Sadly, this prime example of “Library Porn” was under construction during our visit. We still snuck in for a peak, but was disappointed by the scaffolding. The pictures are amazing, and until I can return to take in its full glory… at least I can say I’ve been there.
Photo of the Royal Portuguese Reading Cabinet, compliments of Atlas Obscura
12. praised christ the redeemer
Whenever a movie or a TV shows wants to show the audience that they are in Rio de Janeiro, they show an aerial shot of Christ the Redeemer looking down at the city below. Aside from its status as an icon for the city–and being a World Wonder–it doesn’t have a huge significance. It was built in the 20s and 30s with private funds. It’s reason for being built–as far as I can gather–is Rio wanting to build something on top of its highest point that would draw tourist.
Build they did and the tourist came.
I don’t remember the exact details of our visit in order to make recommendations; we bought our tickets ahead of time, went early and took the train. Wearing our aggressive tourist faces, we were on the first train and scurried up the mount to Christ before a lot of the other tourist, earning us time with the Jesus and the view without a lot of people. The crowd quickly swarmed, so it is debated how much worth our extra strain got us.
For more about Rio’s Christ the Redeemer statue:
Christ the Redeemer in Rio de Janeiro.
13. braved a favela
In 1888, slavery was finally abolished in Brazil. The country had 30% more slaves carried to it than the US, amplifying the effects that slavery had on the country. It was also the last country in the Western World to abolish the sin, nearly 20 years after the Emancipation Proclamation.
I’m including these sordid details of Brazil’s history because it’s the beginning of the favelas in existence today. Freed slaves became the homeless, uneducated and poor citizens of Rio; without any other options available to them, they moved into shack-like residences in the mountains that surrounded the city. 6% of Brazil’s population is believed to live in favelas.
Favela is Portuguese for slum.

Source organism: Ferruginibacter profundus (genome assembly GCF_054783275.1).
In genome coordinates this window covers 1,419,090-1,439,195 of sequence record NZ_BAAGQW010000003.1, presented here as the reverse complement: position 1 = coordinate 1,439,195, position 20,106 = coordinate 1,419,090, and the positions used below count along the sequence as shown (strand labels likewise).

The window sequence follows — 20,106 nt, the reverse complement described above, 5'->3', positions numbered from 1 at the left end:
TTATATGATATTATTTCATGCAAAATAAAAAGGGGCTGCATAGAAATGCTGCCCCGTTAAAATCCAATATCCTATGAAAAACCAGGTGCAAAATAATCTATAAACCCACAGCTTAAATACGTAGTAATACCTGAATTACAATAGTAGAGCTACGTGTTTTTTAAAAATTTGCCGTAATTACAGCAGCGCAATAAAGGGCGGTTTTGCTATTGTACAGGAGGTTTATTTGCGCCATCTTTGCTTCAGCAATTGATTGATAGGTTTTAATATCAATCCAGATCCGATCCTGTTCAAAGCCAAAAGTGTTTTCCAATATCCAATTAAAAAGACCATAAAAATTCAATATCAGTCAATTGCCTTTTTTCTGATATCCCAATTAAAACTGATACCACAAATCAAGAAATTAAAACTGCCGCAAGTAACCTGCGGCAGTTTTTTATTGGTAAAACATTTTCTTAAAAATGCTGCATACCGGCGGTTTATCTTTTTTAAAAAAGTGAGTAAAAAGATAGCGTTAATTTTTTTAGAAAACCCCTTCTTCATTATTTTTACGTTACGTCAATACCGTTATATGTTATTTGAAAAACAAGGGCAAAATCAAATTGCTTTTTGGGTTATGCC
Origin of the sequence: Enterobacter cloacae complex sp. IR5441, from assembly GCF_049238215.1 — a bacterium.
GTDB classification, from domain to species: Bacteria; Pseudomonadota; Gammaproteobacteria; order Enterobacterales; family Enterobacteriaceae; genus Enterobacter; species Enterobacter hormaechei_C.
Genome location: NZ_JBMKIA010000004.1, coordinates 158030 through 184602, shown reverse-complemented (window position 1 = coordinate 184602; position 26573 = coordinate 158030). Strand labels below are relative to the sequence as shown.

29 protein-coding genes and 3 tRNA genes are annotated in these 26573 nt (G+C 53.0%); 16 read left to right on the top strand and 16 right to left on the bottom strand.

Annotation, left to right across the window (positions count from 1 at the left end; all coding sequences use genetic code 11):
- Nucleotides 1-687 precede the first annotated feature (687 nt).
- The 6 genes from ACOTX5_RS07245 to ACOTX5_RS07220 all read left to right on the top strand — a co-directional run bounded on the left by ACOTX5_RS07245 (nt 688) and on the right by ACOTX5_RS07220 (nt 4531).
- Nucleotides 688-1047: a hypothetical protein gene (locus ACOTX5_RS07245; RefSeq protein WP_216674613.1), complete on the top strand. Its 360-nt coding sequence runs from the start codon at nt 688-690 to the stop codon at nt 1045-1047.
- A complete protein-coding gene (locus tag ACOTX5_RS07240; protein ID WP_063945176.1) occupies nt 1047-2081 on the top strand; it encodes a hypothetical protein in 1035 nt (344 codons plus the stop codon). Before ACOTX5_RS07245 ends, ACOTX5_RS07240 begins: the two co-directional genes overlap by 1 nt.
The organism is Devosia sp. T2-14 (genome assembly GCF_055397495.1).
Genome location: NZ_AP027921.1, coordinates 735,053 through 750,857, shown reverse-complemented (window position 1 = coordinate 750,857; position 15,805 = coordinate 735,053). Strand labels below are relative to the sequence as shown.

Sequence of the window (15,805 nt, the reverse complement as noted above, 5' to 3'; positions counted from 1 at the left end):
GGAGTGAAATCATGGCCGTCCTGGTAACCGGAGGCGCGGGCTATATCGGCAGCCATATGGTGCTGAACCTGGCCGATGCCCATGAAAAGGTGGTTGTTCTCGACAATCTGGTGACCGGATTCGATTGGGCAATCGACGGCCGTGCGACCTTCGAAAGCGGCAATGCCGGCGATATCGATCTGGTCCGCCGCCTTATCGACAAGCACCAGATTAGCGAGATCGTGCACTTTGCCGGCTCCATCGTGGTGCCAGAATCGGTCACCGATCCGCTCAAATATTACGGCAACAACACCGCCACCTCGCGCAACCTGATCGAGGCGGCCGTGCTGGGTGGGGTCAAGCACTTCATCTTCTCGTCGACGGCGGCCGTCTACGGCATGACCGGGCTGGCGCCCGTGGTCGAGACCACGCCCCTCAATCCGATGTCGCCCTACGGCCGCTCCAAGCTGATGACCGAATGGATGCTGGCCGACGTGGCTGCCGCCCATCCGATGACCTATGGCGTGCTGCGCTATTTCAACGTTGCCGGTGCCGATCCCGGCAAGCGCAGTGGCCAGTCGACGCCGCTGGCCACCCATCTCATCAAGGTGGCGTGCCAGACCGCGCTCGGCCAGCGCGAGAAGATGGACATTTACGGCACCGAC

Drugs, poor sanitation and gangs plague these urban areas. They are dangerous places, and most people will warn you against them.
Kathleen and I braved the scary favela stories to visit a little bar-restaurant we found online: Estrelas da Babilônia. The Internet convinced us it was safe, so we navigated the concrete maze of stairs, dead-ends and ramshackle homes as best we could. People gathered on the streets in front of their homes, talking, hanging up laundry and cooking; children chasing each other. When we passed them, everyone seemed to stop and stare.
McGing and I at Estrelas da Babilônia in Rio.
I knew people said favela’s were dangerous, but I urged on by my own stubbornness and the quite confidence of Kathleen who wordlessly followed my steps to dead-ends and turn arounds. And we successfully made it to Estrelas da Babilônia. We talked to the Belgium-born owner who insisted favelas were safe, met a man from Norway, chatted with some locals, and made it back to our AirBNB feeling like brave little travelers.
When I recount this excursion, I am often met with horror.
But, for what it’s worth, I’m glad we ventured into a favela during our time in Rio de Janeiro (gladder, still, that we made out of the favela). The favelas are famously scary and bad things happen there, but people also live there; people who have children and their own aspirations for life. Violent people and desperate people live there, but kind, hardworking people live there, too. I walked there one time with my best friend for a drink with a view and then left a few hours later, but others walk there every day; others live there.
The thesis of my ramble is this: I don’t think travel is supposed to be predictable, easy nor safe. It’s supposed to challenge us, surprise us and–sometimes–scare the shit out of us.
More about favelas: